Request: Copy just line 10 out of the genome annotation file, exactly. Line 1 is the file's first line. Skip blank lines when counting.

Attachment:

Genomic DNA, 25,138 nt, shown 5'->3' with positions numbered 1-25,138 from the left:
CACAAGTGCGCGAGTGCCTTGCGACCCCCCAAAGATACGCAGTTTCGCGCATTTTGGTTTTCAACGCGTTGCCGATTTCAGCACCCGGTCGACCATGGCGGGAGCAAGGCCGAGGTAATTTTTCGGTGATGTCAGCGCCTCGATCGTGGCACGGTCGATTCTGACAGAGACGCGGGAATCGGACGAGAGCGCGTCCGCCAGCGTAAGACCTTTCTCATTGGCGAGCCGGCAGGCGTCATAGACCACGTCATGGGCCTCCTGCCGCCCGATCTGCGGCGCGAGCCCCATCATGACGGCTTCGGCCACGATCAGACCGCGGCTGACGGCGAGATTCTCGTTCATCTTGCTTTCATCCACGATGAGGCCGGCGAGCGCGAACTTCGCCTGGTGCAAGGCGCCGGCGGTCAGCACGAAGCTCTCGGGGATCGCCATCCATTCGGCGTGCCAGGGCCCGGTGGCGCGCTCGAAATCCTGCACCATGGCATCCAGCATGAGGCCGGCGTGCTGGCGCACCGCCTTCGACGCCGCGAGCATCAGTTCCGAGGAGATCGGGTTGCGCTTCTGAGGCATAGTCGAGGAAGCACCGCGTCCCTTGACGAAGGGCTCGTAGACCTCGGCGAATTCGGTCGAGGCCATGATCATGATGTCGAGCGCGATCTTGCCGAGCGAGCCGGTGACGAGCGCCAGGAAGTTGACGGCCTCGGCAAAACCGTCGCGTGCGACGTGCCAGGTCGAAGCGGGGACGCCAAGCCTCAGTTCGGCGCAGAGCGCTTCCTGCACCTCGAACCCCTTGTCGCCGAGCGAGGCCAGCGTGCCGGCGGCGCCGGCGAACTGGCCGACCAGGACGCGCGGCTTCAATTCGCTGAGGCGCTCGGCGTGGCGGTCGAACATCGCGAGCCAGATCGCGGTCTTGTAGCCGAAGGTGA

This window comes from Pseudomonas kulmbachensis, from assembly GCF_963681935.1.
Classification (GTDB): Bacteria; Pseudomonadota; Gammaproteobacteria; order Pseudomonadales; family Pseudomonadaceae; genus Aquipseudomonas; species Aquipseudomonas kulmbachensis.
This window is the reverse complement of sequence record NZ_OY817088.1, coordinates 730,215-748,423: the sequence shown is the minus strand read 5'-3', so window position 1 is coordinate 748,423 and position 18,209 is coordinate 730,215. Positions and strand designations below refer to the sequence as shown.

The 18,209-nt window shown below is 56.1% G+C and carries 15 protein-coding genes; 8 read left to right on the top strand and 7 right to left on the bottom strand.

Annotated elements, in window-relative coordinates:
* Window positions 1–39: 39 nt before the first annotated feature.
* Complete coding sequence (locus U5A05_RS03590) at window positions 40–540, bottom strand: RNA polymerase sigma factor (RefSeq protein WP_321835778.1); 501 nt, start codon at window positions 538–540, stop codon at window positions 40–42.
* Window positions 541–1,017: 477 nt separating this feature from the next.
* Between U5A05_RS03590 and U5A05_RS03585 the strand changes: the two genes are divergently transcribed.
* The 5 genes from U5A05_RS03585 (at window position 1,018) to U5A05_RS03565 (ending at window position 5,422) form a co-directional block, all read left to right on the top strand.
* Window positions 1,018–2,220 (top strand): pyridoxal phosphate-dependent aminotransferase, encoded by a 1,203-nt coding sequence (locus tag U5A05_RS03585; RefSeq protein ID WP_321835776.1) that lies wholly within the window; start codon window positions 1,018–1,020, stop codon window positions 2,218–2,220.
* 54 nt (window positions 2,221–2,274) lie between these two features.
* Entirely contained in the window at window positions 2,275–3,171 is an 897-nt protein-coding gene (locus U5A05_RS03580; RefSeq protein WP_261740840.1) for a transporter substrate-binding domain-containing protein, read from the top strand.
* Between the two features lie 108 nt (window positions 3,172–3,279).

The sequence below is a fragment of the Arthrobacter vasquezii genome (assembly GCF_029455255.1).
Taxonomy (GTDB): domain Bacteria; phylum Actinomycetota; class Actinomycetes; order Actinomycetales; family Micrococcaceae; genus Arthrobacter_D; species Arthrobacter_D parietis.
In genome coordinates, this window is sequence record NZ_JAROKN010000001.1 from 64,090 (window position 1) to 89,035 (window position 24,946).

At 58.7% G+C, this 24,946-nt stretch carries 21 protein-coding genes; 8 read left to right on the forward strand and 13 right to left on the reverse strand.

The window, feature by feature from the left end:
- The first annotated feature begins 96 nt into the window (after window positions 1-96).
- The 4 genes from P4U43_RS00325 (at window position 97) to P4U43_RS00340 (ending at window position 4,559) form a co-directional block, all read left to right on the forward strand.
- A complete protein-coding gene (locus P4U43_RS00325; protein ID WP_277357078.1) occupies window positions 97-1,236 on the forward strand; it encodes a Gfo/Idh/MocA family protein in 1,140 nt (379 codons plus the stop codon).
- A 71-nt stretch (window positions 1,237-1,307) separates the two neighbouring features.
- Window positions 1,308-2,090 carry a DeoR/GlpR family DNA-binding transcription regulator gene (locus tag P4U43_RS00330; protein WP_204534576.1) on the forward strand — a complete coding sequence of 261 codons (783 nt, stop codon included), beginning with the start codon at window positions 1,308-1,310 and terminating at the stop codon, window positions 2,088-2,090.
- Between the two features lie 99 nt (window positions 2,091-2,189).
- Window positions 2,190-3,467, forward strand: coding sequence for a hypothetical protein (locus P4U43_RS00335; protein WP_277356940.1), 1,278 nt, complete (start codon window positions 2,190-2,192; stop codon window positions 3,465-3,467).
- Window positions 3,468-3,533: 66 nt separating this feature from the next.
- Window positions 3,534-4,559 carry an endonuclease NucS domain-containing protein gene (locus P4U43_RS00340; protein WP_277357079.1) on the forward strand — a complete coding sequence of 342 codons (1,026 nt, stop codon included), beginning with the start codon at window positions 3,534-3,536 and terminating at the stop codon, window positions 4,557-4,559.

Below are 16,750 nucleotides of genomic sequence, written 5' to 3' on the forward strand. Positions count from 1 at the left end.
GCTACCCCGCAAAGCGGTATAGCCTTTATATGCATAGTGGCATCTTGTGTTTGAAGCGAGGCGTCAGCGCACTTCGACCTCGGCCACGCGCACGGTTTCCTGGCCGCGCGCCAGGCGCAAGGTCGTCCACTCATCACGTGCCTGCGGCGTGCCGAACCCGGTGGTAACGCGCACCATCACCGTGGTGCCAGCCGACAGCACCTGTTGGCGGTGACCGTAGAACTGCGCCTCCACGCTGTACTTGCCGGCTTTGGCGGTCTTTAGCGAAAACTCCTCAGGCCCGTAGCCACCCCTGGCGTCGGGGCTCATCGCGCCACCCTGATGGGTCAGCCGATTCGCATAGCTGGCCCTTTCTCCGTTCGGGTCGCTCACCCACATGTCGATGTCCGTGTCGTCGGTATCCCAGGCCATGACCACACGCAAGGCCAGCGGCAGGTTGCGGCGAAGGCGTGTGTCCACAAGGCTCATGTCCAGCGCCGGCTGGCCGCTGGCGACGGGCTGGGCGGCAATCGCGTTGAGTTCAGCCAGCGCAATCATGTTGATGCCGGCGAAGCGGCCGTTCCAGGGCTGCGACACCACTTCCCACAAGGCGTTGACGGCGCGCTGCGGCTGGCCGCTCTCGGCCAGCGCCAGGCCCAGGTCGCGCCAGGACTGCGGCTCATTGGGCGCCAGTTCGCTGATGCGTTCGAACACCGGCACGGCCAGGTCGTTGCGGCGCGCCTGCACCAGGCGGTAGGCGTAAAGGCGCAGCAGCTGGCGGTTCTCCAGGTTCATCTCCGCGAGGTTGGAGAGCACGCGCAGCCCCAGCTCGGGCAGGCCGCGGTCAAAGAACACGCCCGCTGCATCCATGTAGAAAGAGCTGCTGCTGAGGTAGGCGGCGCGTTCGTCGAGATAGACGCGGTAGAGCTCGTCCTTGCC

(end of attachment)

* Window positions 541–1,017: 477 nt separating this feature from the next.